Sin is serious

          Today as I was reading in the Psalms, something I read brought Isaiah 53 to mind, so I flipped to the passage and continued my reading there.  Isaiah 52:13-54:3 is probably my favorite of the many Messianic prophecies in the Old Testament which speaks of how Christ’s atonement brought gentiles under the covenant blessings alongside Israel (see esp. 54:1-3, where the “barren woman”–think ‘Sarai, Leah, or Hannah’–is told to “stretch out her tent” because more “children” are coming in).  What struck me most today in my reading of this passage is how despite the fact that Isaiah never uses the words “Messiah,” “Christ,” or “Jesus,” this passage seems to be screaming all three as you read it!  When read this passage, even my youth group—comprised largely of 10-13 year old kids—agreed in unison (and without prompt!) that this passage was about Christ.

          Having recently read and studied the Levitical system of sacrifice, I was also overwhelmed by the beautiful, poetic imagery of this passage which depicts Christ as a sacrificial lamb offered as a guilt offering for the sins of the nations.  Isaiah 52:14-15a says, “Just as many were astonished at you, My people, so His appearance was marred more than any man and His form more than the sons of men.  Thus He will sprinkle many nations…” (See Ex 29:21).  The very Son of God was slaughtered as a guilt offering for the sins of His own creation.

          Sin is serious.  It has serious consequences.  So many times I am tempted to believe that my sins are “no big deal,” or that they are just simply “shortcomings” or “slip-ups.”  But it seems to me that we don’t call actions which cost the lives of others merely “slip-ups.”  If a president utters a rash statement to a foreign dignitary which sparks a war, do we excuse his “slip-up?”  How much more serious are those sins which nailed the sinless God of the universe to a cross!  I know of few words in the English language which effectively communicate the gravity of sin.  Perhaps “wickedness” comes close.  But we don’t often like to refer to ourselves as “wicked.”  That rubs us the wrong way.  But it is the unfortunate truth.  I’m reminded of an old, anonymous poem (which I’ve adapted slightly):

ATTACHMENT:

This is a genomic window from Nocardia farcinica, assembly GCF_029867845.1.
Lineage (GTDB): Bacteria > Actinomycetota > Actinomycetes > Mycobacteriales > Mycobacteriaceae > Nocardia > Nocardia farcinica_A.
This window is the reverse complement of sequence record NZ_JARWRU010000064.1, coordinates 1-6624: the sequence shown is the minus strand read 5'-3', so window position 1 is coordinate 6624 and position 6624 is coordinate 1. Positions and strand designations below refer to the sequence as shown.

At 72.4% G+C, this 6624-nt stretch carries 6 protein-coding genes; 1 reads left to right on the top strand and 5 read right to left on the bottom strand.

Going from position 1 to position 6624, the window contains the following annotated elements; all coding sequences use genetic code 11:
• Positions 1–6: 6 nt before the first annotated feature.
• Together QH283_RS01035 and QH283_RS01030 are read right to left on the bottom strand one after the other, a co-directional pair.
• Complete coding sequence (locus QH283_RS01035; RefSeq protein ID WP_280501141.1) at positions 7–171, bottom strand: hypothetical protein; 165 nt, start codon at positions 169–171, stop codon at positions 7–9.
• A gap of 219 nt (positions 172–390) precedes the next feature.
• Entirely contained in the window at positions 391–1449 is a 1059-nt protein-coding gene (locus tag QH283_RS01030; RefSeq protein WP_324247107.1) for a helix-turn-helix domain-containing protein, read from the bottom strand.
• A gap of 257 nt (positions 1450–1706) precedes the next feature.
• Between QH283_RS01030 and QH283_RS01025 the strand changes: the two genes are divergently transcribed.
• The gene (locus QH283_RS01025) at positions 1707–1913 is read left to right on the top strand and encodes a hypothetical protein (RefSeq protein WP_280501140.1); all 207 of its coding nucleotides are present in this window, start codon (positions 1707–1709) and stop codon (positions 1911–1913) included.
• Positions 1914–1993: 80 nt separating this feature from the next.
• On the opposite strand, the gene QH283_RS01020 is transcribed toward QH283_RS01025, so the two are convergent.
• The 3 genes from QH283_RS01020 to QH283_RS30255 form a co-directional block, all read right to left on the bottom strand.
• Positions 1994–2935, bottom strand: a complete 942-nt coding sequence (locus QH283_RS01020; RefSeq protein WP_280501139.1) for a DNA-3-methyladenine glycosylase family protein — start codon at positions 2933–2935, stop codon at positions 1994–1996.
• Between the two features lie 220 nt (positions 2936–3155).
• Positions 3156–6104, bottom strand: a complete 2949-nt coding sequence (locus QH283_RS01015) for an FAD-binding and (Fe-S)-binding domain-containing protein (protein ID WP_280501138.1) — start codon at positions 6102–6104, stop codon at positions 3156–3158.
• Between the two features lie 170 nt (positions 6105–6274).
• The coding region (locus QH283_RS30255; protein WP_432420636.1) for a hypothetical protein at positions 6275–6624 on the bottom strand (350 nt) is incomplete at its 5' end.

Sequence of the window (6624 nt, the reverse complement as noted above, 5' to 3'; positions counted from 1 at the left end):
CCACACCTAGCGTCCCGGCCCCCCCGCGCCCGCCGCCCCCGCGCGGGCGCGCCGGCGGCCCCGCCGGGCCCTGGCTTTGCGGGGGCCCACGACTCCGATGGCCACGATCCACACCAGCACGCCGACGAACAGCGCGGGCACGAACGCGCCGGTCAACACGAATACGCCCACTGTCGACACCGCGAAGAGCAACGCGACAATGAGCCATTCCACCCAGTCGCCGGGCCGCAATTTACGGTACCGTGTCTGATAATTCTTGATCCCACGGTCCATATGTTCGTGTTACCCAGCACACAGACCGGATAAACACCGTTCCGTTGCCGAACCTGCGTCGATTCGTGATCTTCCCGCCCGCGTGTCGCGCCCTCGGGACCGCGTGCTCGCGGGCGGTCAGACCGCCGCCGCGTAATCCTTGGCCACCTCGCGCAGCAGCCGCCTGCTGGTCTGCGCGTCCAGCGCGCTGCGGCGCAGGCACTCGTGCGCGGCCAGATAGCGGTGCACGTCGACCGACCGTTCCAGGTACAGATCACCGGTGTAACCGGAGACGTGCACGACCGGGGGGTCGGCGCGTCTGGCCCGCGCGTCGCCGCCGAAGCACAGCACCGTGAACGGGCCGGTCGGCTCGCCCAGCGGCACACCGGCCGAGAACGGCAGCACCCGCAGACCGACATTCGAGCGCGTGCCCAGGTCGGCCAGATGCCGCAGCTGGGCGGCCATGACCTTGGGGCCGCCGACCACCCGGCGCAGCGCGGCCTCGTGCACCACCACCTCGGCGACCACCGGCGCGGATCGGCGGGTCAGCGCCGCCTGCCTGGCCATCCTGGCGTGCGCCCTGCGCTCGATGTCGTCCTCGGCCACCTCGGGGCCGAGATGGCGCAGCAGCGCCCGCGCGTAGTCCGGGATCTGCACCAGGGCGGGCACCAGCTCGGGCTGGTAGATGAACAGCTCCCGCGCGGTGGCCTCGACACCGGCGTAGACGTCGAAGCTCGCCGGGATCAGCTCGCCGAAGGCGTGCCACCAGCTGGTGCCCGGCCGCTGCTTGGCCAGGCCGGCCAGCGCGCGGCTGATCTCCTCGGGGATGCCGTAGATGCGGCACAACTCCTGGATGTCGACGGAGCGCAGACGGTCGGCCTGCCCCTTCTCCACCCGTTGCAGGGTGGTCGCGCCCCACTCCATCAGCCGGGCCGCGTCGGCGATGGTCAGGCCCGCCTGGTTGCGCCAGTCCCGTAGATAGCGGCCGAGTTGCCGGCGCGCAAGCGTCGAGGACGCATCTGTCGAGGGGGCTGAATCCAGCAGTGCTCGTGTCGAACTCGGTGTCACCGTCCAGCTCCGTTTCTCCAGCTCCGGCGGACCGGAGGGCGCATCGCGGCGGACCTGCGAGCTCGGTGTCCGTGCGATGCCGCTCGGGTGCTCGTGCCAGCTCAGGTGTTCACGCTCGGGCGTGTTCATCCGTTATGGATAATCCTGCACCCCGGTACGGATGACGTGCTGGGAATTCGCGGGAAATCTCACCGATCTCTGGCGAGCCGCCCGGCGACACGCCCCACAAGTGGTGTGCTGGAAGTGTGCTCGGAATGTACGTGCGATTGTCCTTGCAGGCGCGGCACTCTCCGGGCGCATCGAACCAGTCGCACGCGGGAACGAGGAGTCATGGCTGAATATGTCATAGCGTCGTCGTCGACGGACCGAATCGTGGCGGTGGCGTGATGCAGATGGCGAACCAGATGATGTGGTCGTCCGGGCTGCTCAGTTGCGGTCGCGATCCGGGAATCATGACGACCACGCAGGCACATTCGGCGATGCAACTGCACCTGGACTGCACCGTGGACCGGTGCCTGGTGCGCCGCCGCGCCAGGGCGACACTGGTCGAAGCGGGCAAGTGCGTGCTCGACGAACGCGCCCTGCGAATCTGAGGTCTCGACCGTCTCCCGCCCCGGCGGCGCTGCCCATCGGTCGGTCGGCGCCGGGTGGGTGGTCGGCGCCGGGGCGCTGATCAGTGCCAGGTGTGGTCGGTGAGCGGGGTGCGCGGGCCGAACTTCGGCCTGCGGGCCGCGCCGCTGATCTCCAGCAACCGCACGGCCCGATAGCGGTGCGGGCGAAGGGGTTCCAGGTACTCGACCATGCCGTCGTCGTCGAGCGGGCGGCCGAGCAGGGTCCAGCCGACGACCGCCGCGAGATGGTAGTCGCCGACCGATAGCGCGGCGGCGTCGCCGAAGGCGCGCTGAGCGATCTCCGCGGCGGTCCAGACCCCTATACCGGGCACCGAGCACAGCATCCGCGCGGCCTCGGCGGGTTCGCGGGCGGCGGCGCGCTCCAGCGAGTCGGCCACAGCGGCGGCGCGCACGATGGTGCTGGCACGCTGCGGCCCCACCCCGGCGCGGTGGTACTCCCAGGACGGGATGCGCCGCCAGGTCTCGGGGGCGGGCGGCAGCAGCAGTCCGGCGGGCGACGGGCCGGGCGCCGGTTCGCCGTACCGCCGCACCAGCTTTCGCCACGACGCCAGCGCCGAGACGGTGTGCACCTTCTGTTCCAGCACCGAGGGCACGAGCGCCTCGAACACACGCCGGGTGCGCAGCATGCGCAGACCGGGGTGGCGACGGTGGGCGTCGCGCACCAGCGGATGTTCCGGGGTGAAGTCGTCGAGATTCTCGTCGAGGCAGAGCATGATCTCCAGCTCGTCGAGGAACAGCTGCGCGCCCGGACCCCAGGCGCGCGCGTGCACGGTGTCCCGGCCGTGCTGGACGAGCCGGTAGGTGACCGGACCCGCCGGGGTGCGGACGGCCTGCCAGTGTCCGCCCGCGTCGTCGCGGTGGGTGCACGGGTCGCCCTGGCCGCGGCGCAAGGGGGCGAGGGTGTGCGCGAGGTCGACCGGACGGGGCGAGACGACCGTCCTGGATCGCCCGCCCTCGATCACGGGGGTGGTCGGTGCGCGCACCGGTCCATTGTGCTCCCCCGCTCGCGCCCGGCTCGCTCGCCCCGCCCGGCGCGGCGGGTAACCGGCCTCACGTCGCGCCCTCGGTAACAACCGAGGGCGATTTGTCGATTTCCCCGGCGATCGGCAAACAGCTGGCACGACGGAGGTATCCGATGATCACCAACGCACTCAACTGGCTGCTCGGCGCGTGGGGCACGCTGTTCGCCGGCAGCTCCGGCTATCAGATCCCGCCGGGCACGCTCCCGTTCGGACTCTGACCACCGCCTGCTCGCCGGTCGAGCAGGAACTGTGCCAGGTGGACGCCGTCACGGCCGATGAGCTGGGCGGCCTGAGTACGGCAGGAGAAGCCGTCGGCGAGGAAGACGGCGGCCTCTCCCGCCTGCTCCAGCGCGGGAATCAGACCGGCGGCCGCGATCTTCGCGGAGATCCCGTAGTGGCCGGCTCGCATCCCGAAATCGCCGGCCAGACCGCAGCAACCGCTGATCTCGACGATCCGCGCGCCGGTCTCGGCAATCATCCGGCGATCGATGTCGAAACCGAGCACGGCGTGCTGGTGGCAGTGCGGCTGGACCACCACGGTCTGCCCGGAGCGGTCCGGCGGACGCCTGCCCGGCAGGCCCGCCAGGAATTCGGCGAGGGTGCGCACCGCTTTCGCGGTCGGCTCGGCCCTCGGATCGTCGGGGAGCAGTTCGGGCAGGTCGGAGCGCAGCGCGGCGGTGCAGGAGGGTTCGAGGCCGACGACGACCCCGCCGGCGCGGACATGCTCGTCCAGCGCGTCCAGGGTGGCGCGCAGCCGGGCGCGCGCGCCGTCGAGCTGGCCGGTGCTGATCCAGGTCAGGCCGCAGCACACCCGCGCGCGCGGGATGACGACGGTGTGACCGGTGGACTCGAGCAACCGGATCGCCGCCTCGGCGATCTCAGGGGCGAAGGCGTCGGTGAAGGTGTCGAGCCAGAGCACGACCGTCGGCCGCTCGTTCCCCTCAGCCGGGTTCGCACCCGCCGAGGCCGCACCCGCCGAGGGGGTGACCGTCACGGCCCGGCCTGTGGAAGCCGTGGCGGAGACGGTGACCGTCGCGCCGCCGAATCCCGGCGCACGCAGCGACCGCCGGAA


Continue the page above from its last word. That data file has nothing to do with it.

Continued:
Man call is an accident, God calls it abomination.
Man calls it a defect, God calls it a disease.
Man calls it an error, God calls it an enmity.
Man calls it a liberty, God calls it lawlessness.
Man calls it a trifle, God calls it a tragedy.
Man calls it a mistake, God calls it madness.
Man calls it a weakness, God calls it wickedness.

          My sin cost my dear Savior an agonizing death.  To use the language of Isaiah 52-53, he was “marred, despised, rejected, pierced, crushed, oppressed, and afflicted.”  Why?  Because I “slipped-up?”  Because I made a “mistake?”  No.  Because I sinned.  Because I, in my wicked rejection of my very Creator and God, decided that my way was better than His.  And because our sin is against not simply another sinful human, but the infinitely sinless, Almighty God, the penalty is infinitely severe: death (Romans 6:23).

          But thank God that isn’t the whole story!  Isaiah 53 (and the latter half of Romans 6:23) also tells another side to the story: redemption.  God—in His infinite love and mercy—despite my sinfulness, chose to love me and save me anyways, through the sacrificial death of his Son.  What a great God I have.

He was despised and rejected— a man of sorrows, acquainted with deepest grief. We turned our backs on him and looked the other way. He was despised, and we did not care. Yet it was our weaknesses he carried; it was our sorrows that weighed him down. And we thought his troubles were a punishment from God, a punishment for his own sins!  But he was pierced for our rebellion, crushed for our sins. He was beaten so we could be whole. He was whipped so we could be healed.  All of us, like sheep, have strayed away. We have left God’s paths to follow our own. Yet the LORD laid on him the sins of us all.

 –Isaiah 53:3-6

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